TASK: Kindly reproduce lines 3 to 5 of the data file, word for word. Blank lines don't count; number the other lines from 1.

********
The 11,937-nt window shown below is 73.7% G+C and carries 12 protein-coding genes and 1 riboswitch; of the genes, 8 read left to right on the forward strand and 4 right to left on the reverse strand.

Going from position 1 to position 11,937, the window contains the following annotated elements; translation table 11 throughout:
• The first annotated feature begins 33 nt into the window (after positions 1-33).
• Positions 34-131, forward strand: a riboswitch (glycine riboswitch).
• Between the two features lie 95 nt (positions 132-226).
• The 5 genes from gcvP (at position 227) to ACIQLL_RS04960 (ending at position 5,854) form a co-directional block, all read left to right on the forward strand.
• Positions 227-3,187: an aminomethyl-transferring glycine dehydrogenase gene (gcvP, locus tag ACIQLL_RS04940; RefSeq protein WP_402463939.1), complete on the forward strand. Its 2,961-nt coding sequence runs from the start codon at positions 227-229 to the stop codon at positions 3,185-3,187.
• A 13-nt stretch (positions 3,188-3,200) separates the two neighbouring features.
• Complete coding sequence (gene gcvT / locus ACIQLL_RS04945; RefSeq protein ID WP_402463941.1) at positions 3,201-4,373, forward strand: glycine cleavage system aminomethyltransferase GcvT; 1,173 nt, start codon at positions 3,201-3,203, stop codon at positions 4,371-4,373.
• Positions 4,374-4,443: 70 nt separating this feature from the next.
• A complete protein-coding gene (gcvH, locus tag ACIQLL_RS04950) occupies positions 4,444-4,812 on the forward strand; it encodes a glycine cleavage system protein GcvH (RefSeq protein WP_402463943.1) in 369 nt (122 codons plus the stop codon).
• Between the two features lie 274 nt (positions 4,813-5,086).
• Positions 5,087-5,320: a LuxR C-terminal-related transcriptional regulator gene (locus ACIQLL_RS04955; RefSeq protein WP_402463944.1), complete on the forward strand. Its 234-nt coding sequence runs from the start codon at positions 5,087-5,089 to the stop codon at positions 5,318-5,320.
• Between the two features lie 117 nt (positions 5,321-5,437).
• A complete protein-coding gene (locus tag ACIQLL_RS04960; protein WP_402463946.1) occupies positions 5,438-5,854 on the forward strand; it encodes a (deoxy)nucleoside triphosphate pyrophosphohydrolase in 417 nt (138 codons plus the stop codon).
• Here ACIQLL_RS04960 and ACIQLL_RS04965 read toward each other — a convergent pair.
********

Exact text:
• The first annotated feature begins 33 nt into the window (after positions 1-33).
• Positions 34-131, forward strand: a riboswitch (glycine riboswitch).
• Between the two features lie 95 nt (positions 132-226).